Humanizing Intellectual Property: Moving Beyond The Natural Rights Property Focus, J. Janewa Oseitutu Jan 2017

Humanizing Intellectual Property: Moving Beyond The Natural Rights Property Focus, J. Janewa Oseitutu

Faculty Publications

This Article compares the natural rights property framework with the human rights framework for intellectual property. These two frameworks share a common theoretical basis in the natural rights tradition, but they appear to lead to conflicting outcomes. Proponents of natural rights to intellectual property tend to support more expansive intellectual property protections. Advocates of a human rights approach to intellectual property contend, however, that human rights will have a moderating influence on intellectual property law. This Article is among the first scholarly works to explore the apparent conflict between these two important frameworks for intellectual property. It concludes that a ...


Harmonizing Cultural Ip Across Borders: Fashionable Bags & Ghanaian Adinkra Symbols, J. Janewa Oseitutu Jan 2017

Harmonizing Cultural Ip Across Borders: Fashionable Bags & Ghanaian Adinkra Symbols, J. Janewa Oseitutu

Faculty Publications

Global copyright and trademark laws protect symbols, names, and literary and artistic works. However, when their primary significance is cultural, because they are neither individual original works nor symbols that are used as commercial identifiers, intellectual property laws do not protect these symbols or artistic works. This is true, even if these goods are protected under national laws as part of that nation’s cultural heritage. Once these cultural goods cross borders, there is no international law that will enable the country from which these goods originate to assert its rights in other countries. This Article characterizes these cultural goods ...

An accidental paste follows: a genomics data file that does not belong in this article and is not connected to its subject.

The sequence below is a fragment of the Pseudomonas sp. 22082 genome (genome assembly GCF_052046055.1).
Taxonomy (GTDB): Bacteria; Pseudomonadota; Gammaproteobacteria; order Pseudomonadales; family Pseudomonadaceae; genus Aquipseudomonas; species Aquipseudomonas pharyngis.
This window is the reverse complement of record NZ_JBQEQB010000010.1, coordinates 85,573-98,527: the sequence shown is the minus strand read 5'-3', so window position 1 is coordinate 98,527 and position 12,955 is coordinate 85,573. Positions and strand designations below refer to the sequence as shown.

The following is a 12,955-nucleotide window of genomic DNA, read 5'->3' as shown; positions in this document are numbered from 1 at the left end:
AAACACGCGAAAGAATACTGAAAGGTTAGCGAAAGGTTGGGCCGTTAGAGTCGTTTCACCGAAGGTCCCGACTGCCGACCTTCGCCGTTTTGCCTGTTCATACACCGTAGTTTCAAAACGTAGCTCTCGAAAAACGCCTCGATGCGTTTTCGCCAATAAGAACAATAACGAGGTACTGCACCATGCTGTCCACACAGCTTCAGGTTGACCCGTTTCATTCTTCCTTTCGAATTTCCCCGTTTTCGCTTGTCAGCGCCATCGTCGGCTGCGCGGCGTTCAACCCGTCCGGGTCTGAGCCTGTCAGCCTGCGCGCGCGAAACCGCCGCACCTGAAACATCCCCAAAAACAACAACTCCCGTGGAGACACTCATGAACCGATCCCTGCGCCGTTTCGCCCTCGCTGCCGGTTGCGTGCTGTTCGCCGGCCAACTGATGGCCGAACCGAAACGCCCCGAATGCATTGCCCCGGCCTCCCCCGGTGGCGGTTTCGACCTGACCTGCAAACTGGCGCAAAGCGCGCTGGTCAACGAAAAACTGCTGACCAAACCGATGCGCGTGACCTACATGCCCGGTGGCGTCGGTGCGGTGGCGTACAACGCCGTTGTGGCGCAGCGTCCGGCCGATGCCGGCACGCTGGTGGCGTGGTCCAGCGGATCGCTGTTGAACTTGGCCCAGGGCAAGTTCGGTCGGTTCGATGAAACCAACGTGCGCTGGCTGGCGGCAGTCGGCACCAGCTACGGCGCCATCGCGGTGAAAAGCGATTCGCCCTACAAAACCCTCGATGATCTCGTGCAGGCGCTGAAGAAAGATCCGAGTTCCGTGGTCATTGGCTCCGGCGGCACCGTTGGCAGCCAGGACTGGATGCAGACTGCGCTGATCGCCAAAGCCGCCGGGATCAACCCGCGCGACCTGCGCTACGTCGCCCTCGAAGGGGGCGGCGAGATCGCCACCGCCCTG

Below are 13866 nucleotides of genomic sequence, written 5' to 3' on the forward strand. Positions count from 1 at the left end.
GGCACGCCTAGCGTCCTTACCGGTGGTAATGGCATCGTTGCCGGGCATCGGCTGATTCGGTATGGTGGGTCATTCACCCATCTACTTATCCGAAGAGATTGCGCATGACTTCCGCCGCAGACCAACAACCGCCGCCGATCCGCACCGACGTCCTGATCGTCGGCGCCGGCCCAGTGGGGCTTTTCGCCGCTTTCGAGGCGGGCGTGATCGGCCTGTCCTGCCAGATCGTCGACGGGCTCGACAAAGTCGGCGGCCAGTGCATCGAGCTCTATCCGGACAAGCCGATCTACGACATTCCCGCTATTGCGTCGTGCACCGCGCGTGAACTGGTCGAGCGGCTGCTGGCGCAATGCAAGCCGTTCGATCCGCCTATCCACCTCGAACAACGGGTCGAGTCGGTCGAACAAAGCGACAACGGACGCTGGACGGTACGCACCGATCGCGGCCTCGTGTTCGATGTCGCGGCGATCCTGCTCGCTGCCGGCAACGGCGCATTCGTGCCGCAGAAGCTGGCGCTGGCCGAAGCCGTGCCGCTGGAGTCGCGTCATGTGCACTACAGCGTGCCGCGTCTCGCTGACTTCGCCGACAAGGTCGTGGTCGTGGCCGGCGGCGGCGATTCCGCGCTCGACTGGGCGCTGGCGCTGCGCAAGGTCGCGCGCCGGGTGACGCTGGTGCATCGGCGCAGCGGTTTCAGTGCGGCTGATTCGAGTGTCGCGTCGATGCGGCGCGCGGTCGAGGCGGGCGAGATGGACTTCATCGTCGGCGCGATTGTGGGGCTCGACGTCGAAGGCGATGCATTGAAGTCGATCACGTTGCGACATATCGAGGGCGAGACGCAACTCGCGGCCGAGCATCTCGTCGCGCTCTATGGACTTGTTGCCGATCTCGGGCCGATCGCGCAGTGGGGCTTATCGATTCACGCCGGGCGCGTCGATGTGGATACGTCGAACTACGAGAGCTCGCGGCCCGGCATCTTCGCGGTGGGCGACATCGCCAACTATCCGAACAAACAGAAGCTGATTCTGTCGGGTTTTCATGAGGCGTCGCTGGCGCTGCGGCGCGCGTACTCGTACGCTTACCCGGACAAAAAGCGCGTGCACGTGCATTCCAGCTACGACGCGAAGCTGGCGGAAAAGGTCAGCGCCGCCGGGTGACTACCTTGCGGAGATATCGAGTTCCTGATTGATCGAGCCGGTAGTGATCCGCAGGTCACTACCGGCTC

Water Governance In Haiti: An Assessment Of Laws And Institutional Capacities, Ryan Stoa Jan 2017

Water Governance In Haiti: An Assessment Of Laws And Institutional Capacities, Ryan Stoa

Faculty Publications

The Republic of Haiti struggles to sustainably manage its water resources. Public health is compromised by low levels of water supply, sanitation, and hygiene, and water resources are often contaminated and unsustainably allocated. While poor governance is often blamed for these shortcomings, the laws and institutions regulating water resources in Haiti are poorly understood, especially by the international community. This study brings together and analyzes Haitian water laws, assesses institutional capacities, and provides a case study of water management in northern Haiti in order to provide a more complete picture of the sector. Funded by the Inter-American Development Bank as ...


Patriarchy, Not Hierarchy: Rethinking The Effect Of Cultural Attitudes In Acquaintance Rape Cases, Eric R. Carpenter Jan 2017

Patriarchy, Not Hierarchy: Rethinking The Effect Of Cultural Attitudes In Acquaintance Rape Cases, Eric R. Carpenter

Faculty Publications

Do certain people view acquaintance rape cases in ways that favor the man? The answer to that question is important. If certain people do, and those people form a disproportionately large percentage of the people in the institutions that process these cases, then those institutions may process these cases in ways that favor the man. In 2010, Dan Kahan published Culture, Cognition, and Consent, a study on how people evaluate a dorm room rape scenario. He found that those who endorsed a stratified, hierarchical social order were more likely to find that the man should not be found guilty of ...


The History Of The Florida Supreme Court, M C. Mirow Jan 2017

The History Of The Florida Supreme Court, M C. Mirow

Faculty Publications

This article describes the challenges to writing the history of Florida's colonial courts in the Spanish and British periods from 1513 to 1821. These courts are an important yet understudied aspect of Florida legal history.